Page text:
My Fascination with Frida

The dreariness of my high school’s art studio was enhanced by the pea green walls and matching green and white checkered floor tiles, clearly décor left over from the sixties or seventies. Whenever my art teacher was particular back logged, she would torture us with some droning educational video on the life of an artist. Most of the time if she wasn’t looking, we’d sleep through them, taking little interest in art’s making. Most of the artists on these tapes were white men, European or American. Then one day she put in a video about a Mexican woman I’d never heard of: Frida Kalho.


Being such mature high school students, as soon as the film began, much of the room burst out in laughter and made fun of her prominent unibrow. Who wouldn’t notice it? Especially in the superficial society we live in today. She was not ashamed of this feature, however. In most of her self portraits it stands proudly across her brow pronouncing to the world,  I am here and if you do not like me, you can go F yourself. In reality, it is likely her culture at the time was not as scrutinizing about eyebrows as ours is today. Of course, there is much more to Frida Kalho than the thick brows perceived by most of us as an imperfection.  She was actually beautiful but her self-portraits fail to do her justice. In most of her paintings, she appears sullen and unattractive.


Self-portrait, Frida Kalho

Frida Kahlo was born in Mexico City in 1907 and as a young child suffered from polio. She planned one day to become a doctor. Those plans were thwarted after a horrific bus accident broke her spinal column and did irreversible damage to her pelvis and reproductive system. Bed ridden, she took up painting as a way to pass the time.


Self-portrait, Frida Kalho

Her personal life was no better. She and her husband both had affairs and a troubled relationship with one another. They got divorced after Frida learned that he cheated on her with her sister, but they remarried less than a year later.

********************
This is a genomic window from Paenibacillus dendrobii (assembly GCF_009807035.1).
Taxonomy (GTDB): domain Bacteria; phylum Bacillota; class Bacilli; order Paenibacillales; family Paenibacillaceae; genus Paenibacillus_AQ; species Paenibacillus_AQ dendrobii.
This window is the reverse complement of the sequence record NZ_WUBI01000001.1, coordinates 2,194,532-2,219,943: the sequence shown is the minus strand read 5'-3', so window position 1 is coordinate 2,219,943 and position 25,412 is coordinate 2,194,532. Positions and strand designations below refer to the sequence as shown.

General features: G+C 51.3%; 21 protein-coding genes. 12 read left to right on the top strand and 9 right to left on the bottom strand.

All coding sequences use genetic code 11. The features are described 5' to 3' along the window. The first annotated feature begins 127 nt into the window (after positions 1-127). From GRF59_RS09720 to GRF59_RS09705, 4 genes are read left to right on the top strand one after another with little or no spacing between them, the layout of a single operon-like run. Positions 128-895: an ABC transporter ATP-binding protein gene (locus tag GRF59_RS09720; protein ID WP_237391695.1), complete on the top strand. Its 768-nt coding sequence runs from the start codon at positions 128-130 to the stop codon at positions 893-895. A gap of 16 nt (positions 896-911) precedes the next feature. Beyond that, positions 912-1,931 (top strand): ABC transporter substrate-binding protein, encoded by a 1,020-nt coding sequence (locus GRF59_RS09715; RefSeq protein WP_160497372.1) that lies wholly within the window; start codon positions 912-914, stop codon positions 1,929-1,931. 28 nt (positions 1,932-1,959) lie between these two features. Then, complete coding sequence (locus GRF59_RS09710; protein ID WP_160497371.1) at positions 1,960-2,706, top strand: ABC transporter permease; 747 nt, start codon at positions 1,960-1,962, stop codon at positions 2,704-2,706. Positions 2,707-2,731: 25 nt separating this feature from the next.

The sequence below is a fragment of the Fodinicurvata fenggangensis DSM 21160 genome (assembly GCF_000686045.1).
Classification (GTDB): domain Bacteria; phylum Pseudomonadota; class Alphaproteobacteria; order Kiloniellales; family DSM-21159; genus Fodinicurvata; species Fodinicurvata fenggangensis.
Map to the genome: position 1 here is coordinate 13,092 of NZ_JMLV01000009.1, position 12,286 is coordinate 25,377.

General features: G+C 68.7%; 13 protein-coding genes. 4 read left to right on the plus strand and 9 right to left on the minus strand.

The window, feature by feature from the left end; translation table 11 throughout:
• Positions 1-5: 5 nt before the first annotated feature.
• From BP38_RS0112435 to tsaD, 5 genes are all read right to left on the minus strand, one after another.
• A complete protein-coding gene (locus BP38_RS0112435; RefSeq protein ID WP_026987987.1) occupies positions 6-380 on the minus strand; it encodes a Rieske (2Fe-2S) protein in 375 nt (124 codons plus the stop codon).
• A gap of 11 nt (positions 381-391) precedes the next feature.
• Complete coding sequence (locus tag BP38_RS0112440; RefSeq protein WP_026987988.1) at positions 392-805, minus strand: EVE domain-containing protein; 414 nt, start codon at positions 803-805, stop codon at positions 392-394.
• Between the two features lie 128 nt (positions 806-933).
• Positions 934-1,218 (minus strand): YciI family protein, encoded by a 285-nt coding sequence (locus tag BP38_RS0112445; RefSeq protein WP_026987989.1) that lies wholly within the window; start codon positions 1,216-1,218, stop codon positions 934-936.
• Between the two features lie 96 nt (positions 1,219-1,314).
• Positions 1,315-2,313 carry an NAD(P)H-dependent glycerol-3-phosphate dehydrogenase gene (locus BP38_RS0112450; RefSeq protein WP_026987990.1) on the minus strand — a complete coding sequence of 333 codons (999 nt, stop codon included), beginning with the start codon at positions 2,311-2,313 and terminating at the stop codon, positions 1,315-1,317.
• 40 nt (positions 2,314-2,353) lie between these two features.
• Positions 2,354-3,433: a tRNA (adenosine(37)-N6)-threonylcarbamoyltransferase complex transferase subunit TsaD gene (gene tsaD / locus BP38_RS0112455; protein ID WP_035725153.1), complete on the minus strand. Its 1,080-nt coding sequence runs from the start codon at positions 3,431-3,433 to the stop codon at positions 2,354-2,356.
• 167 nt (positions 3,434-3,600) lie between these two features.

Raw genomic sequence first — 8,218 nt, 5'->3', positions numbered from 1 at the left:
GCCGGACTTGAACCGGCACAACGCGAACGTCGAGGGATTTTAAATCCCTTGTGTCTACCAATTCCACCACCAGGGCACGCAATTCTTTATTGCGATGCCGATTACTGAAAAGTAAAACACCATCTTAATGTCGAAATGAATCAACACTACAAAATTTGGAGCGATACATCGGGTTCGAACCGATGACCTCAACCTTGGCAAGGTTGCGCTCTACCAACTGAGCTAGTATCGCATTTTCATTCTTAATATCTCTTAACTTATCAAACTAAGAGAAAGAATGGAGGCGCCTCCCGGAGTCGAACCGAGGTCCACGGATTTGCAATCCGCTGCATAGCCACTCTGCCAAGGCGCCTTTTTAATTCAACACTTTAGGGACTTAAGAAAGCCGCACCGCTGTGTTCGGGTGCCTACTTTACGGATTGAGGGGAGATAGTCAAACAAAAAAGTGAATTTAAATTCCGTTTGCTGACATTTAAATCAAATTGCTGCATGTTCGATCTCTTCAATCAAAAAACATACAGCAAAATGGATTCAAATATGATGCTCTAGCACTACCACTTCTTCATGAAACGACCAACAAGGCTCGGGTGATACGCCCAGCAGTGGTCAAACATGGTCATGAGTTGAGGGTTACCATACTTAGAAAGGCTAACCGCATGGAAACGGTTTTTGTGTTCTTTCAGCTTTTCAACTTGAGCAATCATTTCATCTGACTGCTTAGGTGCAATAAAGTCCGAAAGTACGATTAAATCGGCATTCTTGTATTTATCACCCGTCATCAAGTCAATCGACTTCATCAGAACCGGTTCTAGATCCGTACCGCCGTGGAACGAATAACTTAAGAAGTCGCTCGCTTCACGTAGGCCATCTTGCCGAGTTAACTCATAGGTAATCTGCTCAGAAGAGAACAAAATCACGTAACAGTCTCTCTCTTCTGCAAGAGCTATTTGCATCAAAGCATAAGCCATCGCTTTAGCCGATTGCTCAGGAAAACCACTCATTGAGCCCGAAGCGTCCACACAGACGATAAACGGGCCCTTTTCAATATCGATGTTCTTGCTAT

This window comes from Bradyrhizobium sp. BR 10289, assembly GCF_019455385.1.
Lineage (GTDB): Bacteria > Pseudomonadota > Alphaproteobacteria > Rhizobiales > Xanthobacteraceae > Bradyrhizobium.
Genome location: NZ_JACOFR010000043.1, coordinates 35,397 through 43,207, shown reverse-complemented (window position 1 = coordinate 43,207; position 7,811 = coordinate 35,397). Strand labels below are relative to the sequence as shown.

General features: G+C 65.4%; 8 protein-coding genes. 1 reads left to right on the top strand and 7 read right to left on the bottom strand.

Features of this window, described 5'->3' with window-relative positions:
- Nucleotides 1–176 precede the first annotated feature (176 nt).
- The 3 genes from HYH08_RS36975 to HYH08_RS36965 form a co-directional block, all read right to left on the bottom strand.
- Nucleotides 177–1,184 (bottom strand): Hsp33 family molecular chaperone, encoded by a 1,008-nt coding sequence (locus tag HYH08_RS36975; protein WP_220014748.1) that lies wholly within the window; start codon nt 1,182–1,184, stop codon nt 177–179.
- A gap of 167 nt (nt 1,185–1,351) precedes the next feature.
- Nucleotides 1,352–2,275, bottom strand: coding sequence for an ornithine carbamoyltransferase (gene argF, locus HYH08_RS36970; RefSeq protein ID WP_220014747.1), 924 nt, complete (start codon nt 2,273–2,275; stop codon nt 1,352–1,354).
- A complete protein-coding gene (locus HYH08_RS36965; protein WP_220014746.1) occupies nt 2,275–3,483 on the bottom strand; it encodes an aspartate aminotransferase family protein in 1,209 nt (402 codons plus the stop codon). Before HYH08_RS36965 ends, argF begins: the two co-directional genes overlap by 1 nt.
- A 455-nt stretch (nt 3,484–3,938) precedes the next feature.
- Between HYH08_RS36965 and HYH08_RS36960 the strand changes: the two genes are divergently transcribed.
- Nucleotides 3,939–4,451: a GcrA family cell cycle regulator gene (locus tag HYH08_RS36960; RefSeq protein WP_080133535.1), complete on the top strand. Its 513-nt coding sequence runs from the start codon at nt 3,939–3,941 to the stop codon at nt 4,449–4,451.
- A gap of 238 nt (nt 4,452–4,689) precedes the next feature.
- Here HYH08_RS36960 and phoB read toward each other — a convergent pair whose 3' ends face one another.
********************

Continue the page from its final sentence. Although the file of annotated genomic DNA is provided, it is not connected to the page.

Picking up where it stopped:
“The Two Fridas,” Frida Kahlo was painted shortly after her divorce

In the last year of her life, she was very ill and had to have one of her legs amputated. She died at the age of 47. Although her cause of death was reported as a pulmonary embolism, some suspect she overdosed. An entry in her journal, written a few days prior to her death reads,  “I hope the exit is joyful — and I hope never to return — Frida.”


“Frida,”Hayley Rose

Frida’s existence of pain and turmoil can be seen in her self-portraits. During her lifetime she had one art show in Europe and sold one painting to the Louvre. Like many famous artists before her, she did not receive notoriety until many decades after her passing.


“Frida,” Hayley Rose

I’ve never been particularly fond of Frida’s art, but I find her life fascinating. It is a story she documented well through her paintings, which capture the raw emotion of the human spirit. In them, her vulnerabilty and pain is blatent, as she hides behind no sheild and paints her life with all it’s imperfect details. Few would dare to be so bold. Perhaps this is what others find so interesting about her as well.


“Frida,” Hayley Rose

Whatever it is, her human spirit lit a fire in the art room that day, and ignited the normal drudgery of the class. At the time, her presence in pop culture not only inspired one young artist but represented an largely omitted demographic: female artists.

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